Two men, whose public conduct vis-à-vis the Jewish people have branded them in many circles as undesirables, have now had their private lives suffer as a consequence. Is this a healthy sign of public discourse or a poor reflection on the shallowness and intolerance of certain Jews ?
The first is Richard Goldstone, the erstwhile Apartheid-era South African judge whose penance before the liberal elites centered on his issuance of the tendentious, anti-Jewish “Goldstone Report” at the behest of his masters at the United Nations. The report detailed Israel’s alleged war crimes during last year’s Gaza War, Operation Oferet Yetzuka (“Cast Lead;” who chooses these names anyway, and why?), especially including the loss of civilian life – but did not seem to take issue with Hamas rockets falling on Israeli civilian heads or Hamas’ use of civilians as shields for their malevolent and violent deeds. It did not distinguish between aggressor and victim, nor did it seem to accord any substantive right of self-defense to Israel – as if only Jews are not allowed to defend themselves. Of course, to have such a report issued by a “Jewish” judge grants it even more “legitimacy” in the eyes of both those who seek to do Israel harm, and those who don’t know any better.
Goldstone’s grandson is soon celebrating his Bar Mitzva in South Africa, and the Jewish community of South Africa first “disinvited” the grandfather – who no longer lives in South Africa – informing him that his presence there would create a disturbance and that he himself is unwelcome. After a brief flurry, the SA Federation relented, and Goldstone is being permitted to attend.
The second putative pariah in the dock is White House Chief of Staff Rahm Emanuel, who this week is celebrating his son’s Bar Mitzva in Israel. Emanuel, known to his friends as a contentious, tempestuous vulgarian – not to mention his enemies – has reportedly been the catalyst for at least part of President Obama’s ongoing humiliation of Israel’s Prime Minister and his contempt for Jewish nationalism. Emanuel has repeatedly threatened Israel’s leaders, and supporters in the US, with the most dire consequences if Israel does not kowtow to Obama’s dictates and make “peace,” and “now.” Reportedly, Emanuel decided to move his son’s Bar Mitzva away from the Kotel – where it was originally planned – in the face of expected protests from individuals who resent the fact that Emanuel wished to celebrate his son’s milestone at a national holy site that his – and his bosses’ – policies – would lead to the denial of that right to other Jews. His opponents feel, I suppose, that one should never let a good simcha go to waste. It’s an opportunity to do things you think you could not do before…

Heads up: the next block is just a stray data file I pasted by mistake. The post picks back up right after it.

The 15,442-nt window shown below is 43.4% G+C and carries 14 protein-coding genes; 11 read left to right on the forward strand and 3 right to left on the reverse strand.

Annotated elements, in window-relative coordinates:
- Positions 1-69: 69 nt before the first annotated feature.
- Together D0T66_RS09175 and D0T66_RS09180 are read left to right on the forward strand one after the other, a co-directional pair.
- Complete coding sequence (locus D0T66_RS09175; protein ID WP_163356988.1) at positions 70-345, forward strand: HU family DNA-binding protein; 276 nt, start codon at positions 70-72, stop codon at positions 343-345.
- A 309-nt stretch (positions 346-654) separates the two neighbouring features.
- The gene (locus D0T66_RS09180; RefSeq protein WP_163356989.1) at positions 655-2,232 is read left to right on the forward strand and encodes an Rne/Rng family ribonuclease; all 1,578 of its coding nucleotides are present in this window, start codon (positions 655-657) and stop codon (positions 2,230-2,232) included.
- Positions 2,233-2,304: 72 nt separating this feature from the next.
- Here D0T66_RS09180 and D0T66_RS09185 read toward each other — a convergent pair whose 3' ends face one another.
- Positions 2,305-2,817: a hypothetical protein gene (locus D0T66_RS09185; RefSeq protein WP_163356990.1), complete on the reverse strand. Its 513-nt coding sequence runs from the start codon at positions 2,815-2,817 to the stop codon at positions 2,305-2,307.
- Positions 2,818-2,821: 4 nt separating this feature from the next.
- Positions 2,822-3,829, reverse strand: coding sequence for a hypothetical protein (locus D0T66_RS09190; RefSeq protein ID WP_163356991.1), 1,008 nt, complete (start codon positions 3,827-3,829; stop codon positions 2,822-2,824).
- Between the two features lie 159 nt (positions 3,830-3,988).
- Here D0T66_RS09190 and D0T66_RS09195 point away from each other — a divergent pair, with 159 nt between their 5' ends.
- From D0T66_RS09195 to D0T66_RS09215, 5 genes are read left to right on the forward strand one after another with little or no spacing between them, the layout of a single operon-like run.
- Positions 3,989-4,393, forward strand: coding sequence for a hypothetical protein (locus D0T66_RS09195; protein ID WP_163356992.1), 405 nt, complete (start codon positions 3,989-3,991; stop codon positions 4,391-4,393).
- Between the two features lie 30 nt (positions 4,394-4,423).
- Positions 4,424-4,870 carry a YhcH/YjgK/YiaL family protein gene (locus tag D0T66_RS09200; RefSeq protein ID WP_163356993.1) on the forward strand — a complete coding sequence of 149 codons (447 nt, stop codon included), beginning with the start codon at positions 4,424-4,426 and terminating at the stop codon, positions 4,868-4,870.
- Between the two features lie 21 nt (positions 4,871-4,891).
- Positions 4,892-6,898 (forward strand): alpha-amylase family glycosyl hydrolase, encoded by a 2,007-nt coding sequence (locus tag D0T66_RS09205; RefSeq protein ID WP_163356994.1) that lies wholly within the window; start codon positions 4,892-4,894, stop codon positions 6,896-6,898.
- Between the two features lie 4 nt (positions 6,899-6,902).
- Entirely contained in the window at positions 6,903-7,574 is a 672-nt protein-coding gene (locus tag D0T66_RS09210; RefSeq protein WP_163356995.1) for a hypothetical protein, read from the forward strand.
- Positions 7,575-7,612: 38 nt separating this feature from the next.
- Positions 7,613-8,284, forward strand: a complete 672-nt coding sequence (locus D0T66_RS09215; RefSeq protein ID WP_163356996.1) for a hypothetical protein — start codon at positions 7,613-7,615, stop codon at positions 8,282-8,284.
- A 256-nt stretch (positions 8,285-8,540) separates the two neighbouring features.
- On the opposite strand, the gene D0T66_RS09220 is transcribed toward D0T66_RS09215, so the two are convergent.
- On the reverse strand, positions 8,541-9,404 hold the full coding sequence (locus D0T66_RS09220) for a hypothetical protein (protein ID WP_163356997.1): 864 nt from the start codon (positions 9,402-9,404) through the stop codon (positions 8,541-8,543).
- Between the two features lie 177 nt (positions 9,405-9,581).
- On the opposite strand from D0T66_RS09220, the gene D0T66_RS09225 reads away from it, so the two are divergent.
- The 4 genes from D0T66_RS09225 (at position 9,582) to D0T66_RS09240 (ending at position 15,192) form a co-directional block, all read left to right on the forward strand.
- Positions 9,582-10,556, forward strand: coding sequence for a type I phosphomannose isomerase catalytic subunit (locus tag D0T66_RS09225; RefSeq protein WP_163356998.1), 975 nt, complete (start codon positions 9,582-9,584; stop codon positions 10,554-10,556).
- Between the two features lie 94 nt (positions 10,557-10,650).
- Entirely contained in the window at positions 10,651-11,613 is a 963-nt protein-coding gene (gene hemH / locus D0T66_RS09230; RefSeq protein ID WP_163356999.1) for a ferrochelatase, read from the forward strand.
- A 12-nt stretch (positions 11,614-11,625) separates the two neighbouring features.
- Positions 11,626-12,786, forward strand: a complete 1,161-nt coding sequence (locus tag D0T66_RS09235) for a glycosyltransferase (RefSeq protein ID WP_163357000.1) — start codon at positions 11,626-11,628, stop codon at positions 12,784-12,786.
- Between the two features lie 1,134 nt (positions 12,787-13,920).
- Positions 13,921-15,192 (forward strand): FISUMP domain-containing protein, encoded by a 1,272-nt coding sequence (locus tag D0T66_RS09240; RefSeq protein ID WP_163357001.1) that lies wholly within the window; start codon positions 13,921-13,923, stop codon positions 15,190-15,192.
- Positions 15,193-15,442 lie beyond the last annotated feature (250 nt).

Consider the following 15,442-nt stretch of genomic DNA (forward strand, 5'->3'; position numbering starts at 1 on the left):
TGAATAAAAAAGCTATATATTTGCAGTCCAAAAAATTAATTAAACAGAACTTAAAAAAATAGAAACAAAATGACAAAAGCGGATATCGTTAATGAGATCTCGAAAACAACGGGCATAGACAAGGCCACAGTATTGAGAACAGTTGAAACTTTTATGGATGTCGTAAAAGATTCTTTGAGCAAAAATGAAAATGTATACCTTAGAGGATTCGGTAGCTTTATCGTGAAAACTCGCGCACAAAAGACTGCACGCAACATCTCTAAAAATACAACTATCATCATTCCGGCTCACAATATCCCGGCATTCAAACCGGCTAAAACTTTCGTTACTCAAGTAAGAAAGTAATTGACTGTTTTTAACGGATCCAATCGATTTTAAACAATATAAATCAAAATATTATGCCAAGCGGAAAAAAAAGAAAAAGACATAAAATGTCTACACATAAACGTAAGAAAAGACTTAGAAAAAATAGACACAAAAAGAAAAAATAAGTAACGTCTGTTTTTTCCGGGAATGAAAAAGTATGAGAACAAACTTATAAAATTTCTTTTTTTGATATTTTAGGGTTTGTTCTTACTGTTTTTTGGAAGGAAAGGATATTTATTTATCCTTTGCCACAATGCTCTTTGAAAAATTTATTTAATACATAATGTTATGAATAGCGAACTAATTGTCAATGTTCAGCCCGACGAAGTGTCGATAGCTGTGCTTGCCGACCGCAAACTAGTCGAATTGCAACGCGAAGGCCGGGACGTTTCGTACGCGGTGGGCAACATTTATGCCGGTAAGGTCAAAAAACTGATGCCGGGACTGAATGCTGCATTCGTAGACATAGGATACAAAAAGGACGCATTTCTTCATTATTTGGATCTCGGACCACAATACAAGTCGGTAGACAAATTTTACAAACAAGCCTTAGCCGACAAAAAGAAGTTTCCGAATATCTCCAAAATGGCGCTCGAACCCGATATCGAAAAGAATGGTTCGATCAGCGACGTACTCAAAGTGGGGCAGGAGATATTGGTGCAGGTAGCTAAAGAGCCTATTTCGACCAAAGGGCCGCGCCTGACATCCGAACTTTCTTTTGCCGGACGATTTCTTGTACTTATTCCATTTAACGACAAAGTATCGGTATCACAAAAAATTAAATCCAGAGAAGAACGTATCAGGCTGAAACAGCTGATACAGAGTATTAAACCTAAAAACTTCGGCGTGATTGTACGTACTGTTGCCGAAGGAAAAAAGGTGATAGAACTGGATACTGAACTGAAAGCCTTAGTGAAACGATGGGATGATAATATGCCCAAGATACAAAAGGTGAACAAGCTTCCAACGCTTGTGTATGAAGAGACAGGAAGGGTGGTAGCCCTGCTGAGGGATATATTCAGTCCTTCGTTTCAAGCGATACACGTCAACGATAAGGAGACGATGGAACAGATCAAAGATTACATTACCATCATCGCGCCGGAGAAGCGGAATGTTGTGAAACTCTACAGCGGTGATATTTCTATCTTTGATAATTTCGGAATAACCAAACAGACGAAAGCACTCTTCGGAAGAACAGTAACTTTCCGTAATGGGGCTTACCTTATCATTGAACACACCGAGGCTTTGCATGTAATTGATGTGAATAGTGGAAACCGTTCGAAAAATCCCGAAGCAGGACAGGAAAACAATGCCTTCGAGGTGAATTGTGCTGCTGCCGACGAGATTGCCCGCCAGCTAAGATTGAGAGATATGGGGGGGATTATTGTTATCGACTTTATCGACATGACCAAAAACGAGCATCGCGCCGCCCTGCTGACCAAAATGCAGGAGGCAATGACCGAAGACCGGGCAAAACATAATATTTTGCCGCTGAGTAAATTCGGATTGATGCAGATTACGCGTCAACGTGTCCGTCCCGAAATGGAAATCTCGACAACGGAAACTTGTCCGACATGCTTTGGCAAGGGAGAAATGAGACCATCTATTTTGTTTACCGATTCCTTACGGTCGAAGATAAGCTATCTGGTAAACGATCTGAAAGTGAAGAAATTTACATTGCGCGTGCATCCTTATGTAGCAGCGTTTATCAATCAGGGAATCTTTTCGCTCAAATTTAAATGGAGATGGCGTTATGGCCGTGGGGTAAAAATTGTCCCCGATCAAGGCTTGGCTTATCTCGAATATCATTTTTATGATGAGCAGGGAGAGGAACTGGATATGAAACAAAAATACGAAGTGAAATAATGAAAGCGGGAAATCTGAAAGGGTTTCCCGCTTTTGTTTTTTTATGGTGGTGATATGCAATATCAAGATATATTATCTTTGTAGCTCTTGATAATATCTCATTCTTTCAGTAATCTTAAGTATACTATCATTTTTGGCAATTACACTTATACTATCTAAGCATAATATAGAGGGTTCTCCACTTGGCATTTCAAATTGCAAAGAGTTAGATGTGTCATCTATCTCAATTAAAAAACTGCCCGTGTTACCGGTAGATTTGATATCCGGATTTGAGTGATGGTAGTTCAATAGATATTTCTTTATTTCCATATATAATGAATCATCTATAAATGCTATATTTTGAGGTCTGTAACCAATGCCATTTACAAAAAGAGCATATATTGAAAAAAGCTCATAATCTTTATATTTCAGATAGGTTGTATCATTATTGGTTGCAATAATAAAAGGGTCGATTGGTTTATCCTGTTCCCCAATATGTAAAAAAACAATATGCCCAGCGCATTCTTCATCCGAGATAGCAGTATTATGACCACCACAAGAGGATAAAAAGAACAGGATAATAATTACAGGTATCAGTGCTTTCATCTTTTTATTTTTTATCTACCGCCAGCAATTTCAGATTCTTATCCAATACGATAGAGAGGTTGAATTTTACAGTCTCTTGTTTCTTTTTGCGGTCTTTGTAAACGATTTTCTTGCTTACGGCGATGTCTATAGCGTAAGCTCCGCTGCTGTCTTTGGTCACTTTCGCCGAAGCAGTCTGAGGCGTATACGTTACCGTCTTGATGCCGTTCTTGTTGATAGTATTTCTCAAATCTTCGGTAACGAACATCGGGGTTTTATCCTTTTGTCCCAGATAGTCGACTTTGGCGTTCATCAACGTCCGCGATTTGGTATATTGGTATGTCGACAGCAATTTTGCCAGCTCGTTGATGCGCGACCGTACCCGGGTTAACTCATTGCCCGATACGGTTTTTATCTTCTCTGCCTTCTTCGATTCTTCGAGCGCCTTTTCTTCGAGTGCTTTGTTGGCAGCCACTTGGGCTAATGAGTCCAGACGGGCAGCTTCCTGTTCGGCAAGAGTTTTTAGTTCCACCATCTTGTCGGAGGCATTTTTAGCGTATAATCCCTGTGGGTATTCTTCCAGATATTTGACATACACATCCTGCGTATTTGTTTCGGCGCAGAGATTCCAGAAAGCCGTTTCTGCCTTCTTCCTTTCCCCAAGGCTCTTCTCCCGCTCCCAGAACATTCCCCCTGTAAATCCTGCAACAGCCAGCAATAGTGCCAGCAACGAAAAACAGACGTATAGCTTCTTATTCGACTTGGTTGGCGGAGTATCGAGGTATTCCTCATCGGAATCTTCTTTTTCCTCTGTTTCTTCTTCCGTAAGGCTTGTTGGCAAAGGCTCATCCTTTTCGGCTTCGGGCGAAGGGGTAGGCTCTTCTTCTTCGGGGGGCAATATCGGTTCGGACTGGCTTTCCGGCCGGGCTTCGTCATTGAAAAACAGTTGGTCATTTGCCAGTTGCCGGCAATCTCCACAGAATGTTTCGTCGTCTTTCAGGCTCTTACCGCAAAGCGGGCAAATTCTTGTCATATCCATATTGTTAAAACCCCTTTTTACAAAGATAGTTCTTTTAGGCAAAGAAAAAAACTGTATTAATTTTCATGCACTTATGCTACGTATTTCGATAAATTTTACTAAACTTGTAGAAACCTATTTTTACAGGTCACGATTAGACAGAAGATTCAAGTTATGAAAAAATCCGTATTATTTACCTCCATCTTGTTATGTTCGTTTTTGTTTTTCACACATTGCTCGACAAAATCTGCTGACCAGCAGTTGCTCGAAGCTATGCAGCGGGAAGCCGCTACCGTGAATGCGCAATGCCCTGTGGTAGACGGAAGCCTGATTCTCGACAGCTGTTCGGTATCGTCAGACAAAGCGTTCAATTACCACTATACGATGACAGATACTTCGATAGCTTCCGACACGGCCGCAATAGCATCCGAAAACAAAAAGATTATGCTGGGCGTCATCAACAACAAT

Are these protests fair ? Should we conflate and commingle someone’s public and private lives ?
There are logical arguments to be made on both side, but, on balance, I think – in most cases – not. My yardstick is the Ba’al Simcha (celebrant) himself – does the young man wish to have his grandfather or father present, does he desire to celebrate his Bar Mitzva as “normally” as possible ? If, in the latter case, the boy wishes a bar Mitzva at the Kotel, it would be grossly unfair to him to deprive him of that right. We should not visit the sins of the father, such as they might be, on the son (or grandson). Indeed, and it pains me to say it, there is something laudable about a public figure like Emanuel wanting to celebrate his family smachot in Yerushalayim, a point certain to be noted by Jew-haters of the “dual loyalty” stripe. It even makes a statement about the centrality of Israel to Jewish life that we can only wish will be internalized at some point by Emanuel himself and his boss.
By the same token, if the Goldstone grandson desires his grandfather’s presence, it should be permitted (how one denies a person the right to daven in a shul is a separate question), unless it would cause such a distraction that it would detract from the Bar Mitzva itself. That should be the rule of thumb – keep the personal personal, and the public public.
Certainly, one can conjure a scenario in which an individual is so loathed by the public – a Madoff leaps to mind – that his mere presence is considered odious. That, of course, begs the question: why is (even massive) financial impropriety worthy of public ostracism, and causing (potentially massive) political harm to the Jewish nation brushed aside to allow for a joyous event ?
Perhaps because the deeds of the former were definite crimes, and the deeds of the latter – although potentially more devastating – are indefinite, subject to interpretations, intentions, motivations and other forces in the future. Or, perhaps because the deeds of the latter are not “crimes” technically, as distasteful as they were to supporters of Israel, they should not be treated with the opprobrium we reserve for real criminals. And banning people for their loathsome political opinions is a very slippery slope.
Of course, Goldstone should recognize that if his presence impairs the simcha, he would do wise to stay away. It is not about him, nor should he use the occasion to mount a defense of his perfidy. And, perhaps, we can only pray, an Emanuel Bar Mitzva at the Kotel will arouse something in Rahm’s Jewish spirit that will prompt him to serve as an advocate for the Jewish people in his current position, and not as an adversary. His Israeli father, as is well known, was briefly a medic in the Irgun many years ago – not that necessarily means anything to the son. But maybe being in Yerushalayim – seeing, for example, Ramat Shlomo on the ground – and experiencing its vibrancy will cause him to re-think his political course, and guide his master to a more sensitive policy.
That would be an effective confluence of one’s public and personal lives. But, in the interim, let the boys enjoy their smachot with their families.